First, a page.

Friday, January 13, 2012

The Amphion String Quartet - Schubert, Beethoven, Read Thomas & Schumann - 01/08/12

Schubert: Quarterttsatz in C Minor
Beethoven: String Quartet in F Minor, Op. 95, "Serioso"
Read Thomas: Sun Threads for String Quartet - Eagle at Sunrise and Invocation
Schumann: String Quartet in A Minor, Op. 41, No 3

After some blissfully low-key holidays, 2012 has started rather inconspicuously on the music front with an unexpected but most welcome ticket to the first Schneider Concert of the year featuring the two-year old Amphion String Quartet and a solid program of familiar names such as Schubert, Beethoven and Schumann as well as the Wild Card in contemporary composer Augusta Read Thomas.

Kicking off my new musical year with Schubert’s first and only movement, the Allegro Assai, of his unfinished Twelfth String Quartet, the four musicians onstage immediately proved to be a winning combination of technique and enthusiasm, expertly interjecting short, tension-filled outbursts into one of Schubert’s most pleasing scores. One can only dream of what the other three movements would have sounded like.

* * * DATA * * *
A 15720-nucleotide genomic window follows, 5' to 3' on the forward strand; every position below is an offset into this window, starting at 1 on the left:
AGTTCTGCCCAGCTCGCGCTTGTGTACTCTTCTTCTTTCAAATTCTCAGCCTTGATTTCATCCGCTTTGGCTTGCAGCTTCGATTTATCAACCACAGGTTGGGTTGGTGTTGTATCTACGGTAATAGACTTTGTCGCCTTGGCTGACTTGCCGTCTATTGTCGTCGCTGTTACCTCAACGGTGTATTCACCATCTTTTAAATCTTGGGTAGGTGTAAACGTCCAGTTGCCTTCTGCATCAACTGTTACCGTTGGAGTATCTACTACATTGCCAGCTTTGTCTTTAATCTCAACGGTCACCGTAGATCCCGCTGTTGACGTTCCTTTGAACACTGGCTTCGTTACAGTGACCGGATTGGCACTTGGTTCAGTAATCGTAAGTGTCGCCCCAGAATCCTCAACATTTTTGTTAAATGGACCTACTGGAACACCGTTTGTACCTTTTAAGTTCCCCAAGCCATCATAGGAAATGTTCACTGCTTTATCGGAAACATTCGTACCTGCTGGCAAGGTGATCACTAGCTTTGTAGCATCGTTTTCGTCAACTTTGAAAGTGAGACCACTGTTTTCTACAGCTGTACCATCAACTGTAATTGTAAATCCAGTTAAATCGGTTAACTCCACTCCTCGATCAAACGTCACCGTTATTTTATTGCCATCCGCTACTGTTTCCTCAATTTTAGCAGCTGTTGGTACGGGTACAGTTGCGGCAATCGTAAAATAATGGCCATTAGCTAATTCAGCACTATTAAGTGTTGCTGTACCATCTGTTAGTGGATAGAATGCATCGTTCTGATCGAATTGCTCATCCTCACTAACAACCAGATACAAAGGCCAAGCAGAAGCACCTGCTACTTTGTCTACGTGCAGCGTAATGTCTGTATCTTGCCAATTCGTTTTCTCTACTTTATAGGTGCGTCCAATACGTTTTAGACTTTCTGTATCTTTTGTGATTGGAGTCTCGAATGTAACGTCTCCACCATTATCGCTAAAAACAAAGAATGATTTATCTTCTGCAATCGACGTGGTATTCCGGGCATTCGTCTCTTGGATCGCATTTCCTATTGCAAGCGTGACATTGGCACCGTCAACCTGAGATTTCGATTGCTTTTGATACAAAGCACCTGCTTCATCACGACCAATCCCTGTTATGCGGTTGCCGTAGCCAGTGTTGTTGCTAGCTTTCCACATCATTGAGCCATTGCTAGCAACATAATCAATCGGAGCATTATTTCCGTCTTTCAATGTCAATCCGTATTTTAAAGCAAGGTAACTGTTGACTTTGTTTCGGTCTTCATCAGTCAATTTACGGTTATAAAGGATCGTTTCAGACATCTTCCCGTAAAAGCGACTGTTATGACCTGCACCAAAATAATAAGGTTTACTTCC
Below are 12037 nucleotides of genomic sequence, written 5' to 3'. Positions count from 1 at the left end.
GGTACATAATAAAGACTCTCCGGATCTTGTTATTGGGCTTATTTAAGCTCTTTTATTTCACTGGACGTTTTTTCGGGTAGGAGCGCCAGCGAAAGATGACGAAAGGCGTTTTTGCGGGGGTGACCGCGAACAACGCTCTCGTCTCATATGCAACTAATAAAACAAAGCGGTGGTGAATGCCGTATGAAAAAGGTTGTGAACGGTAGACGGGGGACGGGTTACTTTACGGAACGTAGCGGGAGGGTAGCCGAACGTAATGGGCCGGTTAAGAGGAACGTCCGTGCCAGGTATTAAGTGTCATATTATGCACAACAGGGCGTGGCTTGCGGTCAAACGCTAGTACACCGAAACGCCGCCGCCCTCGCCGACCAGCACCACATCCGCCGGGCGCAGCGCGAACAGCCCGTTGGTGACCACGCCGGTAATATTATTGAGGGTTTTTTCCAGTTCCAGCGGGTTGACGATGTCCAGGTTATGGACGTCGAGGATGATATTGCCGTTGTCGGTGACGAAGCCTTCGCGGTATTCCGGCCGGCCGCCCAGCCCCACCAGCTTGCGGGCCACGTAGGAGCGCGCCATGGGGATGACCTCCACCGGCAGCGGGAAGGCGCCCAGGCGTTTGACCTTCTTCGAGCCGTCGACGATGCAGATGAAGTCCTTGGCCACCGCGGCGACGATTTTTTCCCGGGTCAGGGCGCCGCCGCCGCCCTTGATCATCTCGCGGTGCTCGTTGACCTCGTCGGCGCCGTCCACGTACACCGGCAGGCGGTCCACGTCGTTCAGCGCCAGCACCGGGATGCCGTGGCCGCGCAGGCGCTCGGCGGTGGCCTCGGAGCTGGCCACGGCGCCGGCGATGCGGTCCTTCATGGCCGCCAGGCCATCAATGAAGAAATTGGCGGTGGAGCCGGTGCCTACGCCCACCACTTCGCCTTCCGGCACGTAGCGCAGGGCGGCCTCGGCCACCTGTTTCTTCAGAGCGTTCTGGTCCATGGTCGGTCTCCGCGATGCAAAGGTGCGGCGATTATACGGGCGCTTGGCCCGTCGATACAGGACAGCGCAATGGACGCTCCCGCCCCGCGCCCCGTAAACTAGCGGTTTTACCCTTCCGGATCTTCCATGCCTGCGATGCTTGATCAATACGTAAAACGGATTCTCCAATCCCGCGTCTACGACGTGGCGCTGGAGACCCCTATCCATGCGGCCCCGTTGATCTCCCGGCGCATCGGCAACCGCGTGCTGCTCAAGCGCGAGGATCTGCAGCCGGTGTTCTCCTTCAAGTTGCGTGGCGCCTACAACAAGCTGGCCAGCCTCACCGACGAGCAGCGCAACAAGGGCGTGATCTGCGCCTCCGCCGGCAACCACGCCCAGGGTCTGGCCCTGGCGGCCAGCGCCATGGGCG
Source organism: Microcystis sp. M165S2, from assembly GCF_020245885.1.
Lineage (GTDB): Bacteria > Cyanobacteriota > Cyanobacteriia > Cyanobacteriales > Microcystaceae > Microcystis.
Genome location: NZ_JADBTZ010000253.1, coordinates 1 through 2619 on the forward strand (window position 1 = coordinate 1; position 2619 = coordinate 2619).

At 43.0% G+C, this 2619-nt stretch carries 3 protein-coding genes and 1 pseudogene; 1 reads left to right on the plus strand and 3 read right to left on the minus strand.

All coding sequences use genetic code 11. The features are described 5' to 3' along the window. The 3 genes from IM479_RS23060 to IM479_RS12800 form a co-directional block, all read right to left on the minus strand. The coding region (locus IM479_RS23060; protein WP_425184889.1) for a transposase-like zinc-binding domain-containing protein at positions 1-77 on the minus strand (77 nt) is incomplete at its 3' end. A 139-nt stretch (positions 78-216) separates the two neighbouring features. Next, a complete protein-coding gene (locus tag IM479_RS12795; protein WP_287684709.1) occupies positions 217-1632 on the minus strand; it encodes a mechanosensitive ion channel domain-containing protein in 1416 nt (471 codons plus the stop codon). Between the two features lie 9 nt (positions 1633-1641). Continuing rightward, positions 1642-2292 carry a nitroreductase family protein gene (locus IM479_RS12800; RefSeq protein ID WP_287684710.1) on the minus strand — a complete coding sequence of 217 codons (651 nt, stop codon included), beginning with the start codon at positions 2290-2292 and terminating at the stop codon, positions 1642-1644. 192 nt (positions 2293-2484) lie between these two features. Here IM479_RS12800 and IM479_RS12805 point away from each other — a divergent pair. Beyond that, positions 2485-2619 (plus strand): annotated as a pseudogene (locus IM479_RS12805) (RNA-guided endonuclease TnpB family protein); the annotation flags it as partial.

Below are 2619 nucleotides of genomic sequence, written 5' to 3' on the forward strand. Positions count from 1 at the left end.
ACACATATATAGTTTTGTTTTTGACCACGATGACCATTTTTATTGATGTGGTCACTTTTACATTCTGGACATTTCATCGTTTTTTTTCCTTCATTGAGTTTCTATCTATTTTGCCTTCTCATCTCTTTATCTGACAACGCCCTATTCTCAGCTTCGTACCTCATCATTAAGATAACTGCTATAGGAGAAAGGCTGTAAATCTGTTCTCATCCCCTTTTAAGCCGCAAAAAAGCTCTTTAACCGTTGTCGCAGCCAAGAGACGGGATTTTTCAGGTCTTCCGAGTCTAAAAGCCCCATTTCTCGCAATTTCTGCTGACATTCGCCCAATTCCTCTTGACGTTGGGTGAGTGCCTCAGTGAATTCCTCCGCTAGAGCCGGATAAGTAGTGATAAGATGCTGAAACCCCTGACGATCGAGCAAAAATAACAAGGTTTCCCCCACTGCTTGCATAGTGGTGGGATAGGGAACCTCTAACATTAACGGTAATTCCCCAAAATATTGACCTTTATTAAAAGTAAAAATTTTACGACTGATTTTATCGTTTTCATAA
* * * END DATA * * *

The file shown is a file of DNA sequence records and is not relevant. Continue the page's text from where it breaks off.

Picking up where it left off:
Although Beethoven’s Serioso quartet has all traditional four movements, it is a remarkably compact work. Compact – and complex – did not seem to deter the young ensemble, who gave it their all, especially in the wonderfully lyrical Adagio.
Among the classical old masters, the name of Augusta Read Thomas couldn’t but stand out, and so did the two movements we got to hear from her Sun Threads for String Quartet: Eagle at Sunrise and Invocation. The first, in particular, gives repeated opportunities for the cello to shine, and it masterfully did last Sunday. The three other musicians, however, did not slack either and the two pieces gracefully explore the pleasures of pure, organic sounds.
The slow, melancholic opening of Schumann’s String Quartet in A Minor cannot fail to evoke the ghost of Beethoven, who will keep on discreetly appearing throughout the whole work, and most stirringly in the stunning Adagio. Not to be outdone, Mendelssohn, to whom the quartet is dedicated, is vividly present in the wild rhythms of the Scherzo and Finale. Through their unmistakably poised interpretation of it, The Amphion String Quartet decisively concluded this first concert of 2012 on a brilliant, sweeping Romantic note, which can only be a good omen for the remaining of the year.

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